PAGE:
latter are boiled, and a sort of porridge is obtained, which is eaten
either hot or cold according to fancy. Khasis eat the flesh of nearly
all wild animals, they also eat field rats and one kind of monkey
(_u shrih_). The Syntengs and Lynngams are fond of tadpoles, and the
Khasis consider a curry made from a kind of green frog, called _ka
japieh_, a _bonne bouche_. They, however, do not eat ordinary frogs
(_jakoid_). The Khasis of Mariao, Maharam, Nongstoin and some other
Siemships eat the hairy caterpillar, _u'ñiang phlang_.

A staple food which must not be forgotten is the inner portion of
the bark of the sago palm tree, _ka tlái_, which grows wild in the
forest and attains a large size. The tree is felled and the outer bark
removed, the soft inner part is cut into slices, dried in the sun,
pounded in a mortar and then passed through a fine bamboo sieve. A
reddish flour is obtained, of sweet taste, which is boiled with
rice. This flour is said to make good cakes and puddings.

Although the Khasis are such varied feeders, there are some clans
amongst them which are prohibited by the ordinance of _sang_, or taboo,
from eating certain articles. The following are some instances: -

The Cherra Siem family cannot eat dried fish (_'khá-piah_); the
Siem of Mylliem must not eat the gourd (_u patháw_); a fish called
_ka'khá-lani_ is taboo to some of the _Siem-lih_ class. Some of the
Wár people must not eat _ka ktung_ (preserved fish), and the clan
_'khar-um-núid_ in Khyrim is debarred from the pleasure of partaking
of pork. The flesh of the sow is _sang_ to the _'dkhar_ clan, although
that of the male pig may be eaten.


The Khasis are in the habit of regularly drinking considerable
quantities either of a spirit distilled from rice or millet (_ka'iad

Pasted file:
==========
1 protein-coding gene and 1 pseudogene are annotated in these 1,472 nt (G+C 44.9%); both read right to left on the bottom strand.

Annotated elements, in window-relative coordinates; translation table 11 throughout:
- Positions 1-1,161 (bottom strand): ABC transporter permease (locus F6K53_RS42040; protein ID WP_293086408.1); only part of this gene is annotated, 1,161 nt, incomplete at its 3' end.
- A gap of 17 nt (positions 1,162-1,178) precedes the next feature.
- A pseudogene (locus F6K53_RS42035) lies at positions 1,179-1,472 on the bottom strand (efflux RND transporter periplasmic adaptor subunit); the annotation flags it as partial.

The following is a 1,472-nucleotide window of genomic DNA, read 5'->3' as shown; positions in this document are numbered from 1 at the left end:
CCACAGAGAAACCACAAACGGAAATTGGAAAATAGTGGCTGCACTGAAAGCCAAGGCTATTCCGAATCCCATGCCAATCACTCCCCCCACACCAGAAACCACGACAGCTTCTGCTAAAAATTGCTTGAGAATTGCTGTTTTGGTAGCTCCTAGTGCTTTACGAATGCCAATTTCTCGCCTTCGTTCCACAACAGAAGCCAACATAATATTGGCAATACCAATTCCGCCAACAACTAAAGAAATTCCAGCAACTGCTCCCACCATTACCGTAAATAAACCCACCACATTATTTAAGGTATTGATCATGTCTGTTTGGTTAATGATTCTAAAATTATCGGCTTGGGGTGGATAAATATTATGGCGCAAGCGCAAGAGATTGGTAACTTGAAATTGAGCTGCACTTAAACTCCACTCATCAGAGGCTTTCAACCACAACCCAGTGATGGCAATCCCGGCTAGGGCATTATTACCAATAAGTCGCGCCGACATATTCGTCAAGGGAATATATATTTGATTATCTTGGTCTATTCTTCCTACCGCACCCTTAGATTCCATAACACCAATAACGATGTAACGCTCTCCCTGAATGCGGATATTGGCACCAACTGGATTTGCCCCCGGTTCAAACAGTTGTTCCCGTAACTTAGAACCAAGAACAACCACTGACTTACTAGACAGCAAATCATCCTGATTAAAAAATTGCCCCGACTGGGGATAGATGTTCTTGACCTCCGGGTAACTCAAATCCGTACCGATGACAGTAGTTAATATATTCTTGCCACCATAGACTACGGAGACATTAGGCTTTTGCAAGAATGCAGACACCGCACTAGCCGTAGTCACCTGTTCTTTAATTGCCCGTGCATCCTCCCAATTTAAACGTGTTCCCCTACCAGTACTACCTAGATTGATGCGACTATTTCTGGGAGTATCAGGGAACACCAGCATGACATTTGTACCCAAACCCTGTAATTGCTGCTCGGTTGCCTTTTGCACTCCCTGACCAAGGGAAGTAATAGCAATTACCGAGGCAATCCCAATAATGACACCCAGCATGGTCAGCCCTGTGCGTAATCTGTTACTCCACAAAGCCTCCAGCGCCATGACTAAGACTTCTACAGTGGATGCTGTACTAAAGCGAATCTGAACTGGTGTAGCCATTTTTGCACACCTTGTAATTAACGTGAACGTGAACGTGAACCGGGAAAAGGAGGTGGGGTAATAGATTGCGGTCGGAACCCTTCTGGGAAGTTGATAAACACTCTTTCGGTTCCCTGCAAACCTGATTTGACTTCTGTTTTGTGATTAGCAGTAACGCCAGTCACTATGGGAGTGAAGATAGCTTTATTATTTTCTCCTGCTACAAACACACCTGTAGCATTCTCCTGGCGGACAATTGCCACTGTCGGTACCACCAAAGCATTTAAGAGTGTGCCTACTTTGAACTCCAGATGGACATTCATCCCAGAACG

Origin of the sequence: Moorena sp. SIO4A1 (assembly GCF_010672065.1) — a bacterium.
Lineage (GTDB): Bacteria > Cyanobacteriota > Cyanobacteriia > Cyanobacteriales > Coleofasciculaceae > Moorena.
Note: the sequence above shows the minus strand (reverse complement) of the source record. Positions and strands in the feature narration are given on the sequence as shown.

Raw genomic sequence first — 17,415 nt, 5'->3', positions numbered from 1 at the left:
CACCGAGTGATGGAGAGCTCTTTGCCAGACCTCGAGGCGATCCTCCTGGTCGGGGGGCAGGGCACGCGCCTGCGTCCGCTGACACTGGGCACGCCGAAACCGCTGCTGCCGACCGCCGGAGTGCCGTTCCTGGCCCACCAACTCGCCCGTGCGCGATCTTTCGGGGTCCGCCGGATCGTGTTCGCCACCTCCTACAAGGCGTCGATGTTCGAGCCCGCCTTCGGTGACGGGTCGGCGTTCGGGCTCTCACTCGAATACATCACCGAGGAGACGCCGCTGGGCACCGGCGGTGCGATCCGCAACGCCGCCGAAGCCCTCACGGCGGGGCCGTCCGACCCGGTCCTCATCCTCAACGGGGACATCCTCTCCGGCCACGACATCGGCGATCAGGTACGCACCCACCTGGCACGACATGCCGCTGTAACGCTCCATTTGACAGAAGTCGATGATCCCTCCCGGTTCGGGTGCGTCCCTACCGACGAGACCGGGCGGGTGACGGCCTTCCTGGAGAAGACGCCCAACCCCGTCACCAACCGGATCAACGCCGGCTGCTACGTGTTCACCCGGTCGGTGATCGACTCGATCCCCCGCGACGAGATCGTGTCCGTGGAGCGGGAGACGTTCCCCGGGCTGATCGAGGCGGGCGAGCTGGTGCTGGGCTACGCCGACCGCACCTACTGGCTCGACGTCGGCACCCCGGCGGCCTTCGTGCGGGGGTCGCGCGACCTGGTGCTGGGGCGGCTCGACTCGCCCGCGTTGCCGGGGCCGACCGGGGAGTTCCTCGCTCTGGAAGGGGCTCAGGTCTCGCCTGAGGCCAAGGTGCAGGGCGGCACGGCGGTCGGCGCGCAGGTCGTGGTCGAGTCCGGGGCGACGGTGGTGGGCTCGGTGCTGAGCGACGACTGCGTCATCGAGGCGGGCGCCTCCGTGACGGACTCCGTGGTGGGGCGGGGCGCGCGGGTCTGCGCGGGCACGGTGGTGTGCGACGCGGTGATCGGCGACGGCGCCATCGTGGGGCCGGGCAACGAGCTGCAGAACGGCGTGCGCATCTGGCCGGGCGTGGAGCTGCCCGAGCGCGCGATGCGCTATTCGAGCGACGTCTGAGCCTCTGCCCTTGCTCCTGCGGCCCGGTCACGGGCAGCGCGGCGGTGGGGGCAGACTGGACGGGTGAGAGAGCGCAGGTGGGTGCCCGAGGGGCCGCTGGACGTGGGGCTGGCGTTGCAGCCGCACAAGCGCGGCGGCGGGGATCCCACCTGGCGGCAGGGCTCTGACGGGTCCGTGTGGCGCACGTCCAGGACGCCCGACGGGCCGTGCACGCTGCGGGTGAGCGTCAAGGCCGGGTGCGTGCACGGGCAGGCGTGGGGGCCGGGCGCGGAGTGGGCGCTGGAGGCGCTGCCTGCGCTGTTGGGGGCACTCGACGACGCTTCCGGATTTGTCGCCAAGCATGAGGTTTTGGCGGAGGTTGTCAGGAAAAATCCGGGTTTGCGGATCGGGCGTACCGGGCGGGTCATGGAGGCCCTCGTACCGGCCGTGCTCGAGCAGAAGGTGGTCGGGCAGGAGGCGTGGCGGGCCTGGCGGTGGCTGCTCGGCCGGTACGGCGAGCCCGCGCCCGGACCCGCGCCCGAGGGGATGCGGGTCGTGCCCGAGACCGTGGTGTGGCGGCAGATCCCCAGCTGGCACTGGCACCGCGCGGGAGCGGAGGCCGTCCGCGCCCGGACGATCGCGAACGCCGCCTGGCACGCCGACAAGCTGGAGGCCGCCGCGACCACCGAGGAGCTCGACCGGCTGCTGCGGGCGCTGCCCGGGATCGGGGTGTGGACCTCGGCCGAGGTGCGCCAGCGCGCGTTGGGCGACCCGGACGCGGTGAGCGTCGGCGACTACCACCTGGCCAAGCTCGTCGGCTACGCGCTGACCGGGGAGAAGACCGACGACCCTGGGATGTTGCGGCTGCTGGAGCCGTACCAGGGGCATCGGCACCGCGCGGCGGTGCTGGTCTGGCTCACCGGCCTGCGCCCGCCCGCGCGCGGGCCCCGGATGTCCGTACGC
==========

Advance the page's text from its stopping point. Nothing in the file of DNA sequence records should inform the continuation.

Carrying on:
pudka_), or of rice-beer, which is of two kinds (1) _ka'iad hiar_,
(2) _ka'iad um_. Both of these are made from rice and, in some places,
from millet, and the root of a plant called _u khawiang_. _Ka'iad hiar_
is made by boiling the rice or millet. It is then taken out and spread
over a mat, and, when it cools, fragments of the yeast (_u khawiang_)
are sprinkled over it. After this it is placed in a basket, which
is put in a wooden bowl. The basket is covered tightly with a cloth
so as to be air-tight, and it is allowed to remain in this condition
for a couple of days, during which time the liquor has oozed out into
the bowl. To make _ka'iad um_ the material, the rice or millet from
which the _ka'iad hiar_ was brewed, is made use of. It is placed in
a large earthen pot and allowed to remain there for about five days
to ferment, after which the liquor is strained off. _Ka'iad hiar_ is
said to be stronger than _ka'iad um_. The former is used frequently by
distillers of country spirit for mixing with the wort so as to set up
fermentation. The people of the high plateaux generally prefer rice
spirit, and the Wárs of the southern slopes of the Khasi and Jaintia
Hills customarily partake of it also. The Khasis of the western hills,
e.g. of the Nongstoin Siemship, and the Lynngams, Bhois, Lalungs,